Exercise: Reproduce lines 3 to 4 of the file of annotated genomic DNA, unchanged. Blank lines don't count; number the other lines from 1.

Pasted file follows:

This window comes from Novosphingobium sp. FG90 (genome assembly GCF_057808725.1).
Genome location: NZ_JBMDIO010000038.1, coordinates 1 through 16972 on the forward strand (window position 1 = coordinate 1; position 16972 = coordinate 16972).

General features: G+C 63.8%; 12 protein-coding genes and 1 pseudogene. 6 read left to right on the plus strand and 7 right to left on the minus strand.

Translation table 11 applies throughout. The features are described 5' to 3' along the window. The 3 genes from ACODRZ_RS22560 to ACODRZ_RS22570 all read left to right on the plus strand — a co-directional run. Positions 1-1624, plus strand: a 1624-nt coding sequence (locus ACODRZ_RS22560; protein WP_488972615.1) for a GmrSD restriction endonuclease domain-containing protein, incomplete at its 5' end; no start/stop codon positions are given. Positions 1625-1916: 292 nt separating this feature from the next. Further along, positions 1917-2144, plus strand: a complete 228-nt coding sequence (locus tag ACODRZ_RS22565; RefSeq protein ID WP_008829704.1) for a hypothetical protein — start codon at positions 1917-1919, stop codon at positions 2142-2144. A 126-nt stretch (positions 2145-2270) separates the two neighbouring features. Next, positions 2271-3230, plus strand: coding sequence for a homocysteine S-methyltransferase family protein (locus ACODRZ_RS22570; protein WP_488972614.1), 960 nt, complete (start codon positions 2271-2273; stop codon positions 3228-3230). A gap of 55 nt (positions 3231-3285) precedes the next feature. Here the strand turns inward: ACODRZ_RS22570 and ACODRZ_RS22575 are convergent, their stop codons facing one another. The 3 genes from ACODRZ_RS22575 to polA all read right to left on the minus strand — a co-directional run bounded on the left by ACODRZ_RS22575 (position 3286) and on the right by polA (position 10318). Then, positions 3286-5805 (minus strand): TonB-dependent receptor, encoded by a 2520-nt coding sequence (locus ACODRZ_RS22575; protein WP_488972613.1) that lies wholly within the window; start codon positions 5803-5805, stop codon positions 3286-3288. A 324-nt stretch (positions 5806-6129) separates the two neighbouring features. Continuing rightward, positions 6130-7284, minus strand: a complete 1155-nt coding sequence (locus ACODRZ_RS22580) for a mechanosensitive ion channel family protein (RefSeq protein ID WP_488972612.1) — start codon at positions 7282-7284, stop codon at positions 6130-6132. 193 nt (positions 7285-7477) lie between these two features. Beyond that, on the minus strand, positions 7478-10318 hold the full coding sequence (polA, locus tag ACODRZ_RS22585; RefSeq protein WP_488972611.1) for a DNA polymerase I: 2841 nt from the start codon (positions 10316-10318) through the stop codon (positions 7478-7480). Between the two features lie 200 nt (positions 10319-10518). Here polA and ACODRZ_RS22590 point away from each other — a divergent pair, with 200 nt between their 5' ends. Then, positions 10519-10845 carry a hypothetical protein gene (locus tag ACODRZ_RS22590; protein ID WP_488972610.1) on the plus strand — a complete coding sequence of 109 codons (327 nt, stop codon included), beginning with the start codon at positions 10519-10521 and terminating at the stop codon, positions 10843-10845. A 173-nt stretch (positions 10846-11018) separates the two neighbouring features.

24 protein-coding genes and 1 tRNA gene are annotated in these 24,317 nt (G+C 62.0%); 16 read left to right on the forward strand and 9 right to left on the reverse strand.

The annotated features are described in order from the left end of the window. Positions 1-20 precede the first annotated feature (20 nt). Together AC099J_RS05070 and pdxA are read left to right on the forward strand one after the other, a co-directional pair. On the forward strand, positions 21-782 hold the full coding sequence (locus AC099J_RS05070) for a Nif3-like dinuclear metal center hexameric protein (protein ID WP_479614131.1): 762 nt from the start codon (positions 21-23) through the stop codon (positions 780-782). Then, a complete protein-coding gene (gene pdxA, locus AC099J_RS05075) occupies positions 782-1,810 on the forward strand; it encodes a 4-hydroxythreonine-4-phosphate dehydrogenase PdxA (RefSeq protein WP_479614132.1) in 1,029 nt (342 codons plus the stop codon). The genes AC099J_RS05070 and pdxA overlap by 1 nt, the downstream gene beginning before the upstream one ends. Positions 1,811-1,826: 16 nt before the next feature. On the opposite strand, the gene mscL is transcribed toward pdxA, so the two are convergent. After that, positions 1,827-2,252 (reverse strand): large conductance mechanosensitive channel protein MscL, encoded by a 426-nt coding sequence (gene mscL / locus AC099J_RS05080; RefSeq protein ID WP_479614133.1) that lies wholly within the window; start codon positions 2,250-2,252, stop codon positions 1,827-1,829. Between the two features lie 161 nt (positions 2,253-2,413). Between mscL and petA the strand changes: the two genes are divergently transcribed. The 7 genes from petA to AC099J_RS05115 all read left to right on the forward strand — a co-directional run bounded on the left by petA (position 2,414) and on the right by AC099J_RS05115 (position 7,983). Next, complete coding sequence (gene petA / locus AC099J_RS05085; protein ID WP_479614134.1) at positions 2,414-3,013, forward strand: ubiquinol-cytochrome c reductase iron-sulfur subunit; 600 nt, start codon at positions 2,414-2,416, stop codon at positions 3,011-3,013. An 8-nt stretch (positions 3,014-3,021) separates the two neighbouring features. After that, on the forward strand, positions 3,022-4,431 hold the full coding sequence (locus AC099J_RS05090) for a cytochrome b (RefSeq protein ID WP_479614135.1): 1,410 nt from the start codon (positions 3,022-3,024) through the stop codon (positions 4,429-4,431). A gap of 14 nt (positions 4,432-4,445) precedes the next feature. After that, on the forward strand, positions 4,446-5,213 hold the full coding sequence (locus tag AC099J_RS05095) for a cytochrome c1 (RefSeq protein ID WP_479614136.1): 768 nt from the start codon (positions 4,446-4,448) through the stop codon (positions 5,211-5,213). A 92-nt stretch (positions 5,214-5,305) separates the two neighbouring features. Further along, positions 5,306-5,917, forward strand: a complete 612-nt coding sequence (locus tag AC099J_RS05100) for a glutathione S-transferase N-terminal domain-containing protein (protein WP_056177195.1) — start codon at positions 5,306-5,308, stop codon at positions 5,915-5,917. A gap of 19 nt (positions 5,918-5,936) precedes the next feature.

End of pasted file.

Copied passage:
General features: G+C 63.8%; 12 protein-coding genes and 1 pseudogene. 6 read left to right on the plus strand and 7 right to left on the minus strand.

Translation table 11 applies throughout. The features are described 5' to 3' along the window. The 3 genes from ACODRZ_RS22560 to ACODRZ_RS22570 all read left to right on the plus strand — a co-directional run. Positions 1-1624, plus strand: a 1624-nt coding sequence (locus ACODRZ_RS22560; protein WP_488972615.1) for a GmrSD restriction endonuclease domain-containing protein, incomplete at its 5' end; no start/stop codon positions are given. Positions 1625-1916: 292 nt separating this feature from the next. Further along, positions 1917-2144, plus strand: a complete 228-nt coding sequence (locus tag ACODRZ_RS22565; RefSeq protein ID WP_008829704.1) for a hypothetical protein — start codon at positions 1917-1919, stop codon at positions 2142-2144. A 126-nt stretch (positions 2145-2270) separates the two neighbouring features. Next, positions 2271-3230, plus strand: coding sequence for a homocysteine S-methyltransferase family protein (locus ACODRZ_RS22570; protein WP_488972614.1), 960 nt, complete (start codon positions 2271-2273; stop codon positions 3228-3230). A gap of 55 nt (positions 3231-3285) precedes the next feature. Here the strand turns inward: ACODRZ_RS22570 and ACODRZ_RS22575 are convergent, their stop codons facing one another. The 3 genes from ACODRZ_RS22575 to polA all read right to left on the minus strand — a co-directional run bounded on the left by ACODRZ_RS22575 (position 3286) and on the right by polA (position 10318). Then, positions 3286-5805 (minus strand): TonB-dependent receptor, encoded by a 2520-nt coding sequence (locus ACODRZ_RS22575; protein WP_488972613.1) that lies wholly within the window; start codon positions 5803-5805, stop codon positions 3286-3288. A 324-nt stretch (positions 5806-6129) separates the two neighbouring features. Continuing rightward, positions 6130-7284, minus strand: a complete 1155-nt coding sequence (locus ACODRZ_RS22580) for a mechanosensitive ion channel family protein (RefSeq protein ID WP_488972612.1) — start codon at positions 7282-7284, stop codon at positions 6130-6132. 193 nt (positions 7285-7477) lie between these two features. Beyond that, on the minus strand, positions 7478-10318 hold the full coding sequence (polA, locus tag ACODRZ_RS22585; RefSeq protein WP_488972611.1) for a DNA polymerase I: 2841 nt from the start codon (positions 10316-10318) through the stop codon (positions 7478-7480). Between the two features lie 200 nt (positions 10319-10518). Here polA and ACODRZ_RS22590 point away from each other — a divergent pair, with 200 nt between their 5' ends. Then, positions 10519-10845 carry a hypothetical protein gene (locus tag ACODRZ_RS22590; protein ID WP_488972610.1) on the plus strand — a complete coding sequence of 109 codons (327 nt, stop codon included), beginning with the start codon at positions 10519-10521 and terminating at the stop codon, positions 10843-10845. A 173-nt stretch (positions 10846-11018) separates the two neighbouring features.